Choosing between these two has proven exceptionally difficult to the Political Heretic. Huntsman, who governed his fairly conservative state as a conservative with a conservative legislature, is now running as a sensible moderate who supports civil unions, a gradual exit strategy from the war in Afghanistan, and some much-needed banking reforms. He alone, calls for the breakup of the largest banks since “too big to fail” has proven too costly to the American dreams of many average working Americans.
His poll numbers are near the bottom of the pack, behind candidates who deserved far less consideration than he got and he did not make it onto Virginia’s ballot. The Political Heretic can hope that some Republicans will take their cue from conservative pundit David Frum and back the nicer guy with the more inclusive message as a protest vote but he is under no illusion that Huntsman has a shot at winning the Republican primary and he cannot ask party members who may skew toward the conservative side to vote for the candidate who is running as the party’s conservative liberal.
Romney, who governed his fairly liberal state as a right of center moderate with a liberal legislature, is now running as a conservative who strictly adheres to the party line on the economic, cultural and military issues. Romney worked with a liberal legislature in a fairly diverse state. Huntsman worked with a conservative legislature in a smaller, more homogenous state so it is exceptionally difficult to see which of these two, if either, is running on a message he believes in.
In 2004 the Political Heretic passed over the former one-term governor of Massachusetts for the war hero, Senator John McCain because the latter, more often than not, said what he believed while Romney did not. McCain eventually flip-flopped on immigration reform, but he flip-flopped far less so than Mitt Romney, who conveniently had a “come to Jesus” moment on every single hot-button issue one can think of within a year before he entered the race for the White House.
The former governor who once said he would be a stronger defender of gay rights than the late Senator Edward Kennedy changed his mind when he began his first run for the nomination. Today he says he, himself, would not discriminate against gay people without actually saying whether anyone should have the right to do so. And the man who once said he should let illegal immigrants stay in this country now says now admonishes Speaker Newt Gingrich and Governor Rick Perry (R-Texas) for supporting amnesty programs that in effect would reward them for their bad behavior.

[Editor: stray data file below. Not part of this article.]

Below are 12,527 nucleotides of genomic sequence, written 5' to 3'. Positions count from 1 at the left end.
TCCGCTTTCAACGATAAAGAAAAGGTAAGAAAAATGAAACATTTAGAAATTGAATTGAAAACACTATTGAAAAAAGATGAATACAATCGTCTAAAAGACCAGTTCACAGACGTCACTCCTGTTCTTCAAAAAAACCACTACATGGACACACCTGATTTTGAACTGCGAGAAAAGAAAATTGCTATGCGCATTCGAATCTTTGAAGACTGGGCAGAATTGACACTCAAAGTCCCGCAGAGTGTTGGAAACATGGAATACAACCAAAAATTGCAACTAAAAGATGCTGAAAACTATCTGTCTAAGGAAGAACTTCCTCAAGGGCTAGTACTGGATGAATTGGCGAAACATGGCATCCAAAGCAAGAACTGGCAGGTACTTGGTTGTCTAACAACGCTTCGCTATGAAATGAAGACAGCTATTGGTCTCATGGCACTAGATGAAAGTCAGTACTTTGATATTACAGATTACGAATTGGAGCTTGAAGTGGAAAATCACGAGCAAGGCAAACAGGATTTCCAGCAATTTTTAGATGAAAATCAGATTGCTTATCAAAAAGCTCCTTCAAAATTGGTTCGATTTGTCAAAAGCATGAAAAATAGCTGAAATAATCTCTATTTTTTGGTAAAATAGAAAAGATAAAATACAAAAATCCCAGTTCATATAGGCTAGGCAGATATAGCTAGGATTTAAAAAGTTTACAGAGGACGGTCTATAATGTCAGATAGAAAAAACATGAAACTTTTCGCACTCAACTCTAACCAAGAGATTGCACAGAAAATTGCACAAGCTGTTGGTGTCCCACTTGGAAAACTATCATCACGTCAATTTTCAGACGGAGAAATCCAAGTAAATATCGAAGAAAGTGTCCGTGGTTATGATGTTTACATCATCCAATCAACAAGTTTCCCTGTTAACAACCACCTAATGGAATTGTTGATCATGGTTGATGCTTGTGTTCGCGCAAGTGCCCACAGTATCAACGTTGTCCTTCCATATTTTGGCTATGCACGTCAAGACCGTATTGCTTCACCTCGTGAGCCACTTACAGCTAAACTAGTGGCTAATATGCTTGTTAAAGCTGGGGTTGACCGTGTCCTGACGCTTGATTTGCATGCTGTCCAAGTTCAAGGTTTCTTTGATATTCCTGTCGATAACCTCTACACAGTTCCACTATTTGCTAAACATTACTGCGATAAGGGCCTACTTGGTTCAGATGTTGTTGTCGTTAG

We saw why he flip-flopped on that issue in one of this year’s primary debates when the governor of Texas, falsely accused him of hiring illegal immigrants. Romney calmly noted that he didn’t know of the worker’s legal status and wasn’t privy to that information since he was actually employed by a contractor. However, since he didn’t need any controversy that could negatively impact his campaign for the White House, he cancelled the contract. Mitt Romney disassociated himself from the contractor because it was the politically convenient thing to do and not because it was the right thing to do.
His lies on the individual mandate are a little more nuanced. He supported them before he opposed them before he (somewhat?) supported them. As Massachusetts’ governor, Mitt Romney signed a health care plan that included an individual mandate into law. As a presidential candidate he first emphasized the (minute) differences between his plan and the one which the president signed into law and vowed to repeal “ObamaCare.” Now that he believes he will be the nominee, he says that the individual mandate is a conservative idea that encourages individual responsibility. “ObamaCare” must be repealed, he says, because it imposes a one-size-fits all mandate on every state, depriving states of the opportunity to experiment with their own systems.
In sum, Romney says whatever he things will get him elected. One cannot say for certain what he believes in, if anything.
Virtually every successful politician flip-flops on a given issue from time to time but Mitt Romney has turned it into his favorite American pastime. If politicians from time to time dance around the polls, Romney does the full monty.